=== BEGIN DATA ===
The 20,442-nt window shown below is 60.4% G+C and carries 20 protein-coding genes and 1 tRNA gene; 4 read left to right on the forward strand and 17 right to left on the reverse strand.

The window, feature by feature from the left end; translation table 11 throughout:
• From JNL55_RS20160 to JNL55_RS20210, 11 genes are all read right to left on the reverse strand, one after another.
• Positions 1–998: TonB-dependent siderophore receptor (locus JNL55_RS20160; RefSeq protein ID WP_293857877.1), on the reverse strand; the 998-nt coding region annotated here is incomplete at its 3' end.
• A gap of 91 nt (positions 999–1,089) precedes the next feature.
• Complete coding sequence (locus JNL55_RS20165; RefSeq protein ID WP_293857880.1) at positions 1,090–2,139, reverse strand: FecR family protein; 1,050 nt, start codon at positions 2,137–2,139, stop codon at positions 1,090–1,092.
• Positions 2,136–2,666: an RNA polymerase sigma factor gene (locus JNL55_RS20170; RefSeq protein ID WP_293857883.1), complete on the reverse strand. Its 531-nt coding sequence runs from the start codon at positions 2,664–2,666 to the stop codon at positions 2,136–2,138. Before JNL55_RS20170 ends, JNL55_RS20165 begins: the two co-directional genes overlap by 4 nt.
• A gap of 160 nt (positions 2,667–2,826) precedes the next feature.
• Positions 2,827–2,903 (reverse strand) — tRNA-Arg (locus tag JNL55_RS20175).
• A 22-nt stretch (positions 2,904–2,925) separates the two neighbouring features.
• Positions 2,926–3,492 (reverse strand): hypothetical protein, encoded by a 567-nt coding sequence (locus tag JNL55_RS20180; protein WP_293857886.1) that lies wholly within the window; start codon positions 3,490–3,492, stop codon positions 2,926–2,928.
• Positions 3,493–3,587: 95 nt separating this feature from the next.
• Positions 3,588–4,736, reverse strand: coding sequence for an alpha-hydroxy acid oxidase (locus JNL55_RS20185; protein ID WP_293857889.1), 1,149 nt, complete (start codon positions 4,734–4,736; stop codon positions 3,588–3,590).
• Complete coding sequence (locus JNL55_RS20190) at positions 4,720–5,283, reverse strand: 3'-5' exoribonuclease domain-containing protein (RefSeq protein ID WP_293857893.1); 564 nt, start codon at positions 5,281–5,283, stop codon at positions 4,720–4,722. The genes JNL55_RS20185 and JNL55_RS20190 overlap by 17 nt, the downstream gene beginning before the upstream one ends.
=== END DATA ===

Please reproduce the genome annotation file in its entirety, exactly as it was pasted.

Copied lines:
The 20,442-nt window shown below is 60.4% G+C and carries 20 protein-coding genes and 1 tRNA gene; 4 read left to right on the forward strand and 17 right to left on the reverse strand.

The window, feature by feature from the left end; translation table 11 throughout:
• From JNL55_RS20160 to JNL55_RS20210, 11 genes are all read right to left on the reverse strand, one after another.
• Positions 1–998: TonB-dependent siderophore receptor (locus JNL55_RS20160; RefSeq protein ID WP_293857877.1), on the reverse strand; the 998-nt coding region annotated here is incomplete at its 3' end.
• A gap of 91 nt (positions 999–1,089) precedes the next feature.
• Complete coding sequence (locus JNL55_RS20165; RefSeq protein ID WP_293857880.1) at positions 1,090–2,139, reverse strand: FecR family protein; 1,050 nt, start codon at positions 2,137–2,139, stop codon at positions 1,090–1,092.
• Positions 2,136–2,666: an RNA polymerase sigma factor gene (locus JNL55_RS20170; RefSeq protein ID WP_293857883.1), complete on the reverse strand. Its 531-nt coding sequence runs from the start codon at positions 2,664–2,666 to the stop codon at positions 2,136–2,138. Before JNL55_RS20170 ends, JNL55_RS20165 begins: the two co-directional genes overlap by 4 nt.
• A gap of 160 nt (positions 2,667–2,826) precedes the next feature.
• Positions 2,827–2,903 (reverse strand) — tRNA-Arg (locus tag JNL55_RS20175).
• A 22-nt stretch (positions 2,904–2,925) separates the two neighbouring features.
• Positions 2,926–3,492 (reverse strand): hypothetical protein, encoded by a 567-nt coding sequence (locus tag JNL55_RS20180; protein WP_293857886.1) that lies wholly within the window; start codon positions 3,490–3,492, stop codon positions 2,926–2,928.
• Positions 3,493–3,587: 95 nt separating this feature from the next.
• Positions 3,588–4,736, reverse strand: coding sequence for an alpha-hydroxy acid oxidase (locus JNL55_RS20185; protein ID WP_293857889.1), 1,149 nt, complete (start codon positions 4,734–4,736; stop codon positions 3,588–3,590).
• Complete coding sequence (locus JNL55_RS20190) at positions 4,720–5,283, reverse strand: 3'-5' exoribonuclease domain-containing protein (RefSeq protein ID WP_293857893.1); 564 nt, start codon at positions 5,281–5,283, stop codon at positions 4,720–4,722. The genes JNL55_RS20185 and JNL55_RS20190 overlap by 17 nt, the downstream gene beginning before the upstream one ends.